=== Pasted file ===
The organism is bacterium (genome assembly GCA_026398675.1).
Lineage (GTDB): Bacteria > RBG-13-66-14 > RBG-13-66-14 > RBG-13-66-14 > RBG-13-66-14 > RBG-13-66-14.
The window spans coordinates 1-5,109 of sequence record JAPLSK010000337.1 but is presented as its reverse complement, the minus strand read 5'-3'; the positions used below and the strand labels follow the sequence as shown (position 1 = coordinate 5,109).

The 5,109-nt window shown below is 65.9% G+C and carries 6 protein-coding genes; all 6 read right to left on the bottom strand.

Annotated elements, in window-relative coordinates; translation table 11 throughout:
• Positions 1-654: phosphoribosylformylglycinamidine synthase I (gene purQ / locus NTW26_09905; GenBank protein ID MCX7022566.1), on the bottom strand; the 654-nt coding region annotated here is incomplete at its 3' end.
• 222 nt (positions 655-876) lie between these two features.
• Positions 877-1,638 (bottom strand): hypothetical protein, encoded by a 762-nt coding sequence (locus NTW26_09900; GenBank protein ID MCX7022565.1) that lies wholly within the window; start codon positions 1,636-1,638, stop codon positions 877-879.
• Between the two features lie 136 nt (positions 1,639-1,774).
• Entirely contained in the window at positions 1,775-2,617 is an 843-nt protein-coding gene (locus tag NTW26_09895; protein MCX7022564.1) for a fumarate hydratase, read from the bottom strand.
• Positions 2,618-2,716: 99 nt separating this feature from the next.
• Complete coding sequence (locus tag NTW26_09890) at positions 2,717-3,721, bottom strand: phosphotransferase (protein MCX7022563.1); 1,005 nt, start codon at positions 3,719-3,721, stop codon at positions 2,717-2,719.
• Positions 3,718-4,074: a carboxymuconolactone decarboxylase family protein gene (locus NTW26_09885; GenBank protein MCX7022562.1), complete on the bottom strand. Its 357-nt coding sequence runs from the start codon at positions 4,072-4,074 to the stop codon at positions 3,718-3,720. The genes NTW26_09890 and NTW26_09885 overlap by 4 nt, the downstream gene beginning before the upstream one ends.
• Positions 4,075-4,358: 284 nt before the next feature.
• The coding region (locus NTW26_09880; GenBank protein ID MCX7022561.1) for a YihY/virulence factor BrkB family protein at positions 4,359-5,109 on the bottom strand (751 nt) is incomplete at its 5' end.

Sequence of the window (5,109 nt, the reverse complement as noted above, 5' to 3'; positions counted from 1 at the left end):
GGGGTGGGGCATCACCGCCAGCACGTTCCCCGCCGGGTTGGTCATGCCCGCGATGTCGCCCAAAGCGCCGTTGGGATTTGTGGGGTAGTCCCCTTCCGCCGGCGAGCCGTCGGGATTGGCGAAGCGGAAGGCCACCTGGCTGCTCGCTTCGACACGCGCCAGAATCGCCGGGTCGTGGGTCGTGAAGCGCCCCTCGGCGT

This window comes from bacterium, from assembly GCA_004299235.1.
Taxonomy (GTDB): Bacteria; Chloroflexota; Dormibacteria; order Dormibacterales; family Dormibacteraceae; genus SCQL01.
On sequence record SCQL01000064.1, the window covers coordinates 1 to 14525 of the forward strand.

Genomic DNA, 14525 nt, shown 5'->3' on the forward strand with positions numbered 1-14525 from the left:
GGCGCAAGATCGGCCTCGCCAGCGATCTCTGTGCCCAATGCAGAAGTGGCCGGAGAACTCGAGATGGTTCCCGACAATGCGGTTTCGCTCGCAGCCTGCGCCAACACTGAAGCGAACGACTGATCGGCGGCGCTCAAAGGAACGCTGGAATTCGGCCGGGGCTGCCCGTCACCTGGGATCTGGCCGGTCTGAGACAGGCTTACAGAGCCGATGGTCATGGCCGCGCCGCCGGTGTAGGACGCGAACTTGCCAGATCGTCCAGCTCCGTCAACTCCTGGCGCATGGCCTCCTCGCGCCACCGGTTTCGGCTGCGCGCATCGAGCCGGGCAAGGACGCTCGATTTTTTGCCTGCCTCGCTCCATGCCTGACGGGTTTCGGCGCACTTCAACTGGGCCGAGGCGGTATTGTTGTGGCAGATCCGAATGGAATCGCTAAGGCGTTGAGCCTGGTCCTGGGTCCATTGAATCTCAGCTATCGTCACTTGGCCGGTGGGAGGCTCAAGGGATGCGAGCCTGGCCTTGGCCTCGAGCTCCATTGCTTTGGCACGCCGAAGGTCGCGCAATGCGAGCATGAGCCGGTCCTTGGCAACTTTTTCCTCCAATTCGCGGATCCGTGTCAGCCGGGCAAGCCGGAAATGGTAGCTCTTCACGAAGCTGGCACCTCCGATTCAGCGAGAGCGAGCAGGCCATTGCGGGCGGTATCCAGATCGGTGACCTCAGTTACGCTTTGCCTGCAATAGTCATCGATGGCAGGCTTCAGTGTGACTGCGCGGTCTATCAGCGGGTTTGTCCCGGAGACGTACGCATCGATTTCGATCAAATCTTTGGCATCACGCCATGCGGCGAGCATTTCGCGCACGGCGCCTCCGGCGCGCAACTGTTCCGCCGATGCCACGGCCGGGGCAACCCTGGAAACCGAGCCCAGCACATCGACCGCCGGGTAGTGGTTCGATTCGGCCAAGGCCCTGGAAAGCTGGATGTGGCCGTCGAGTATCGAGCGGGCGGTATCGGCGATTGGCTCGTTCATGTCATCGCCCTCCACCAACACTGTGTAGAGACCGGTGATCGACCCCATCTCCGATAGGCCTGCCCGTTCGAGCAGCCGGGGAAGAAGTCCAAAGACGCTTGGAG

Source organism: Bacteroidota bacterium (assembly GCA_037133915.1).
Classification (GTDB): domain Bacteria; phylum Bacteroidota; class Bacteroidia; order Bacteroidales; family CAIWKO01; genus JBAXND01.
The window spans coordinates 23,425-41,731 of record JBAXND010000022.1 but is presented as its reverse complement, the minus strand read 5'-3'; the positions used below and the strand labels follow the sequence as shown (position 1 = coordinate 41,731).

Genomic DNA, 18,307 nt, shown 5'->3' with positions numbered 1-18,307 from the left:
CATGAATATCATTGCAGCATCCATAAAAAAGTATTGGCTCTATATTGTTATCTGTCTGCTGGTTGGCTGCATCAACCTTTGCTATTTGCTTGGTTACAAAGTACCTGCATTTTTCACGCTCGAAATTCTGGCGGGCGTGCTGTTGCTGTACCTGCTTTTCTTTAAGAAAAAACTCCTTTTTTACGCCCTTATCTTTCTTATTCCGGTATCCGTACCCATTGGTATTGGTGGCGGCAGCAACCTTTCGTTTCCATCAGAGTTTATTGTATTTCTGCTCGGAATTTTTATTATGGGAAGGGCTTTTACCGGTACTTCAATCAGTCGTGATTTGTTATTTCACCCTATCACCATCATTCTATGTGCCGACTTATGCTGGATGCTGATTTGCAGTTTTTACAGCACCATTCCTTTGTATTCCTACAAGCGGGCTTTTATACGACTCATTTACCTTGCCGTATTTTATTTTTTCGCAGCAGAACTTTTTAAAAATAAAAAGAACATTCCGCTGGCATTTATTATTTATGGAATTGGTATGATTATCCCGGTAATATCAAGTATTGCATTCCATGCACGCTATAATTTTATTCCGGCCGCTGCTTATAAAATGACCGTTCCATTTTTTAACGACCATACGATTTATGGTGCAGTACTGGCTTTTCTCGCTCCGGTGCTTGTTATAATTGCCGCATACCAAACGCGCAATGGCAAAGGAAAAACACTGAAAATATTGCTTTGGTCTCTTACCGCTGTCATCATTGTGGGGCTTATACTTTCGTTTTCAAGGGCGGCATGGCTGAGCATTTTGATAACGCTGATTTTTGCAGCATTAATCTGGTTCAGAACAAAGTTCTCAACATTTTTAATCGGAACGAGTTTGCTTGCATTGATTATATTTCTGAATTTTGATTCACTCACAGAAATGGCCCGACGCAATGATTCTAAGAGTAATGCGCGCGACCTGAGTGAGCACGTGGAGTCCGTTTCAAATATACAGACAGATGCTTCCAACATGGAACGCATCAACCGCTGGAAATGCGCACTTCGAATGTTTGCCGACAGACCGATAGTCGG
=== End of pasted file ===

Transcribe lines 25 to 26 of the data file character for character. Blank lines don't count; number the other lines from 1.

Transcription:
The window spans coordinates 23,425-41,731 of record JBAXND010000022.1 but is presented as its reverse complement, the minus strand read 5'-3'; the positions used below and the strand labels follow the sequence as shown (position 1 = coordinate 41,731).

Genomic DNA, 18,307 nt, shown 5'->3' with positions numbered 1-18,307 from the left: